China stocks bounce back to cap second week of gains, defying property cooling measures

Chinese stocks stabilised on Friday after heavy losses in the previous session, with the benchmark index capping a second week of gains as investors appeared to have shaken off the latest cooling measures in Shanghai’s property market and the continued weakness in the yuan.

PUBLISHED : Friday, 25 March, 2016, 9:58am
UPDATED : Friday, 25 March, 2016, 7:00pm

Chinese stocks stabilised on Friday after heavy losses in the previous session, with the benchmark index capping a second week of gains as investors appeared to have shaken off the latest cooling measures in Shanghai’s property market and the continued weakness in the yuan.

The Shanghai Composite Index ended Friday’s choppy session higher by 0.62 per cent or 18.46 points at 2,979.43, bouncing back from Thursday’s sharp losses. For the week, the index rose 0.8 per cent, adding to the previous week’s 5.2 per cent gain.

The large-cap CSI300 closed up 0.5 per cent or 15.97 points at 3,197.82. The Shenzhen Composite Index rose 0.5 per cent or 9.07 points to 1,885.18, while the Nasdaq-style ChiNext Index slipped 0.2 per cent or 3.68 points to 2,216.09.

Turnover for Shanghai and Shenzhen markets shrank to 553 billion yuan, down sharply from Thursday’s 738 billion yuan.

Han Zhipeng, a trader at Huaxin Securities, said today’s lacklustre trading was mainly due to the weekend effect that left investors on the sidelines until clearer signals emerge.

“The markets were volatile in the past week after previous gains. It may remain choppy next week, as investors have become increasingly cautious, “ Han said.

He said investors should watch for “short-term investment opportunities” in some sectors like brokerage firms and online finance companies.

On Friday morning, the Shanghai city government announced that it would tighten home-buying rules and lending policy to curb a rapid surge in local house prices. Measures included tightening mortgage loan standards for second-home buyers and a higher threshold for eligible non-local residents who can purchase homes in Shanghai.

“The new cooling measures (in Shanghai) are as we expected, “ said Ning Jingbian, an analyst for China International Capital Corp. She said the home prices in big cities like Shanghai and Shenzhen have risen “too much” and “too fast” over the past several months.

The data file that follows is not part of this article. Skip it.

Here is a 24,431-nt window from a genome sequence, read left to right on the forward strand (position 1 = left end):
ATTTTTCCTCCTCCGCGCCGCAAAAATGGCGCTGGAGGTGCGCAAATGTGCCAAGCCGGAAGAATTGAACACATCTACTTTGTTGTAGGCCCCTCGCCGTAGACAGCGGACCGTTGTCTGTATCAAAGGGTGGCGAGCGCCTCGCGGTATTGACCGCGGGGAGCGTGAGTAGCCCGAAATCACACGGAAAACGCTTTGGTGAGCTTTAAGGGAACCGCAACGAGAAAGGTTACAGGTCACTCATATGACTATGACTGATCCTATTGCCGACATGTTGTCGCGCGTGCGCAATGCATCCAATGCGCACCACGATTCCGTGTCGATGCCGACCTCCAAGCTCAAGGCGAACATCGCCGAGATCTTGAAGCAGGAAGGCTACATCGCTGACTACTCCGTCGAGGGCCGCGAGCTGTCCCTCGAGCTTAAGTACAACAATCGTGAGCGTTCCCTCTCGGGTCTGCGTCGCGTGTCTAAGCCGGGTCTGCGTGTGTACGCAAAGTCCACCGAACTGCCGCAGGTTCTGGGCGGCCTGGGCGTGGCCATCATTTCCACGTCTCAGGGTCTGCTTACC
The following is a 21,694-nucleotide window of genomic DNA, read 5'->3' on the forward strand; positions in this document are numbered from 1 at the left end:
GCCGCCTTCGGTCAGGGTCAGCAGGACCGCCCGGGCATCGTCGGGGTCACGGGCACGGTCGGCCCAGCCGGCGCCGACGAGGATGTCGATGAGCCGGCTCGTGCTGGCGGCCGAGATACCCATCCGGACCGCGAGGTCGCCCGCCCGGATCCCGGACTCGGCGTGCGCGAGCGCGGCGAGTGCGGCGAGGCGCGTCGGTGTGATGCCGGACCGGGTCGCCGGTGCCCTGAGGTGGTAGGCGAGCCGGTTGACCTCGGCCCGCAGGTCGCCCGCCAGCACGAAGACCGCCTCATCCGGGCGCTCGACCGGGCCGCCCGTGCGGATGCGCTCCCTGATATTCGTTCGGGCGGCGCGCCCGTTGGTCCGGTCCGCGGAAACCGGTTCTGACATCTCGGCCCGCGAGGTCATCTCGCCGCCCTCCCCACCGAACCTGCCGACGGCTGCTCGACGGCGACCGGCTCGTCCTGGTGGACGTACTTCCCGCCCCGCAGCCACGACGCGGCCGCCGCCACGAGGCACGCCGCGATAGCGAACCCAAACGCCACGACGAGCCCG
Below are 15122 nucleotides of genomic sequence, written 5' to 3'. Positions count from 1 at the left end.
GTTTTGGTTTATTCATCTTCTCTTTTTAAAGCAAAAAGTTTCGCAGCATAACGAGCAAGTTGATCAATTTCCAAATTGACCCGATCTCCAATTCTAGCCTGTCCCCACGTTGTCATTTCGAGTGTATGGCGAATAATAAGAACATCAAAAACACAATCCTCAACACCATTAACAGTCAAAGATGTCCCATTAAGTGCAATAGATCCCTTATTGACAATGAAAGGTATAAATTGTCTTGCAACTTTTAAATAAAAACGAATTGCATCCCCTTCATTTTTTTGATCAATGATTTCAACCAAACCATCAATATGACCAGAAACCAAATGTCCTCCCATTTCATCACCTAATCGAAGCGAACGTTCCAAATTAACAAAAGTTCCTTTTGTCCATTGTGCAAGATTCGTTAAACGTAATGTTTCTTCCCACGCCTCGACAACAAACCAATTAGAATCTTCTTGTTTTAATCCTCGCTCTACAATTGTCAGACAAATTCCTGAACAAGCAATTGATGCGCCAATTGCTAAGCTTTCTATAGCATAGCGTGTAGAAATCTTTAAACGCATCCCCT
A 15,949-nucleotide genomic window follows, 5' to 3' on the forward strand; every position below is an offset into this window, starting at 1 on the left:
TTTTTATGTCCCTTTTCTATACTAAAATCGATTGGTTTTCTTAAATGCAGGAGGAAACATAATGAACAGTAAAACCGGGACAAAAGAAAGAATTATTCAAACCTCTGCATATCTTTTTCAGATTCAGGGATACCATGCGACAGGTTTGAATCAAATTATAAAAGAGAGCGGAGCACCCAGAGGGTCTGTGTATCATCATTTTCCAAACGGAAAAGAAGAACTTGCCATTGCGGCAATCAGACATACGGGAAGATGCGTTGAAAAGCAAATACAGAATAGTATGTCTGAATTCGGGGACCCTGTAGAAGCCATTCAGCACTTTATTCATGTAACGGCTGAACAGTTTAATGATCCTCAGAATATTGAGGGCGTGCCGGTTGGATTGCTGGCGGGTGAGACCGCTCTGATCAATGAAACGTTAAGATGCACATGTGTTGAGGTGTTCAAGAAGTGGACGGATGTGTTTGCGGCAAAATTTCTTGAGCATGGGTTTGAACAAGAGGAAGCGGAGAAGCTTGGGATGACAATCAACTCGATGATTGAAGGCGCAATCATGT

“The government has said it will take actions that suit local conditions (to regulate diverging property markets). We expect Shenzhen city to follow Shanghai (and cool local housing prices) too,” she said.

Markets also had little reaction to the continued weakness in the yuan.

On Friday, the People’s Bank of China lowered the yuan’s fixing to 6.5223 per US dollar, the weakest level in three weeks. The fix was down 0.11 per cent or 73 basis points than the previous day’s midpoint rate of 6.515. The offshore rate fell Friday morning to hit a three-week low of 6.5285 against the US dollar.

Stephen Innes, a senior FX trader for OANDA, said the long -term prospective of the yuan remain weak but unlikely to fall sharply as the government is keen on keeping it stable.

“Capital outflows will be a concern along with China’s struggling economy,” he said. “While early signs indicate the numerous macro-prudential measures put in place last year are taking hold, it is still too early to declare the programmes as successful.”

On mainland markets, some brokers recouped some losses after sharp declines on Thursday. Haitong Securities climbed 1.4 per cent to 14.35 yuan and Citic Securities rose 0.5 per cent to 17.49 yuan. Property stocks also posted modest gains, with Geemdale Corp up 0.9 per cent to 12.06 yuan and Poly Real Estate Group higher by 0.6 per cent at 9.61 yuan.

Hong Kong markets were closed on Friday for the Easter holidays and will reopen on Tuesday.

With additional reporting from Enoch Yiu.

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